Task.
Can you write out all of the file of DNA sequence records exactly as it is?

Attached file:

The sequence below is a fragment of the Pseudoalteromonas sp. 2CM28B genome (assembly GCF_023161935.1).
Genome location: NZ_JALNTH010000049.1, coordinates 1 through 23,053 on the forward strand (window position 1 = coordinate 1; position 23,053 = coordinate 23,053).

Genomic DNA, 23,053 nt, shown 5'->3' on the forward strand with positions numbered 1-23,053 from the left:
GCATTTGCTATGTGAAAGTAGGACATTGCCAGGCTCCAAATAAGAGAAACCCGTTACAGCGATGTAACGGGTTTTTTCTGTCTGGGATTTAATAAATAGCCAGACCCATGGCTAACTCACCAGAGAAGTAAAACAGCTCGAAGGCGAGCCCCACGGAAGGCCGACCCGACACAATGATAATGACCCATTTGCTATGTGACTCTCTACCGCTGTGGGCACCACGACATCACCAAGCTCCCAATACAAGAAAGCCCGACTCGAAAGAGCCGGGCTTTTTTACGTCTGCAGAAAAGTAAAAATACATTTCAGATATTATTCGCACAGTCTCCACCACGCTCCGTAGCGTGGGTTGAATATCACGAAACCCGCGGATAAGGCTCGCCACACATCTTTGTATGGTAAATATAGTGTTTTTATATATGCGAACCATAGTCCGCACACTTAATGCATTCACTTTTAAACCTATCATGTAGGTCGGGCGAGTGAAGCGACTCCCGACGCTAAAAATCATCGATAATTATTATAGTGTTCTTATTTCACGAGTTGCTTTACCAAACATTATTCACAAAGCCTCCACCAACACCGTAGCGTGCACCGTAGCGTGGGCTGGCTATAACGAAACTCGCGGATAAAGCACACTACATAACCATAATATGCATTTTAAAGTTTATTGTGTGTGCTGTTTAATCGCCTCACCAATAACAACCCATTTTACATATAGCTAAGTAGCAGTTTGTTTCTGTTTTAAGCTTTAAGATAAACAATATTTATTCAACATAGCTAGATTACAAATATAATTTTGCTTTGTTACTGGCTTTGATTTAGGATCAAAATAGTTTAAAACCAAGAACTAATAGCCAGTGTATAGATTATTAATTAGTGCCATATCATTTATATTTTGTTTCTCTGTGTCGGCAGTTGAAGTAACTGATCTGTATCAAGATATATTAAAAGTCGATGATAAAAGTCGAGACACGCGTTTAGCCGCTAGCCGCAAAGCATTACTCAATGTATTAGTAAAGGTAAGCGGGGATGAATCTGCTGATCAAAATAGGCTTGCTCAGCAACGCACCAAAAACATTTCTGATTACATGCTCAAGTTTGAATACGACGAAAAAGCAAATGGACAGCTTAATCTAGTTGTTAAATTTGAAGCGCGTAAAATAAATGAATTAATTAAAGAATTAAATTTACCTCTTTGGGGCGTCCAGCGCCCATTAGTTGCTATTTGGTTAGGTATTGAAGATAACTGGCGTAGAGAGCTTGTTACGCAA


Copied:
The sequence below is a fragment of the Pseudoalteromonas sp. 2CM28B genome (assembly GCF_023161935.1).
Genome location: NZ_JALNTH010000049.1, coordinates 1 through 23,053 on the forward strand (window position 1 = coordinate 1; position 23,053 = coordinate 23,053).

Genomic DNA, 23,053 nt, shown 5'->3' on the forward strand with positions numbered 1-23,053 from the left:
GCATTTGCTATGTGAAAGTAGGACATTGCCAGGCTCCAAATAAGAGAAACCCGTTACAGCGATGTAACGGGTTTTTTCTGTCTGGGATTTAATAAATAGCCAGACCCATGGCTAACTCACCAGAGAAGTAAAACAGCTCGAAGGCGAGCCCCACGGAAGGCCGACCCGACACAATGATAATGACCCATTTGCTATGTGACTCTCTACCGCTGTGGGCACCACGACATCACCAAGCTCCCAATACAAGAAAGCCCGACTCGAAAGAGCCGGGCTTTTTTACGTCTGCAGAAAAGTAAAAATACATTTCAGATATTATTCGCACAGTCTCCACCACGCTCCGTAGCGTGGGTTGAATATCACGAAACCCGCGGATAAGGCTCGCCACACATCTTTGTATGGTAAATATAGTGTTTTTATATATGCGAACCATAGTCCGCACACTTAATGCATTCACTTTTAAACCTATCATGTAGGTCGGGCGAGTGAAGCGACTCCCGACGCTAAAAATCATCGATAATTATTATAGTGTTCTTATTTCACGAGTTGCTTTACCAAACATTATTCACAAAGCCTCCACCAACACCGTAGCGTGCACCGTAGCGTGGGCTGGCTATAACGAAACTCGCGGATAAAGCACACTACATAACCATAATATGCATTTTAAAGTTTATTGTGTGTGCTGTTTAATCGCCTCACCAATAACAACCCATTTTACATATAGCTAAGTAGCAGTTTGTTTCTGTTTTAAGCTTTAAGATAAACAATATTTATTCAACATAGCTAGATTACAAATATAATTTTGCTTTGTTACTGGCTTTGATTTAGGATCAAAATAGTTTAAAACCAAGAACTAATAGCCAGTGTATAGATTATTAATTAGTGCCATATCATTTATATTTTGTTTCTCTGTGTCGGCAGTTGAAGTAACTGATCTGTATCAAGATATATTAAAAGTCGATGATAAAAGTCGAGACACGCGTTTAGCCGCTAGCCGCAAAGCATTACTCAATGTATTAGTAAAGGTAAGCGGGGATGAATCTGCTGATCAAAATAGGCTTGCTCAGCAACGCACCAAAAACATTTCTGATTACATGCTCAAGTTTGAATACGACGAAAAAGCAAATGGACAGCTTAATCTAGTTGTTAAATTTGAAGCGCGTAAAATAAATGAATTAATTAAAGAATTAAATTTACCTCTTTGGGGCGTCCAGCGCCCATTAGTTGCTATTTGGTTAGGTATTGAAGATAACTGGCGTAGAGAGCTTGTTACGCAA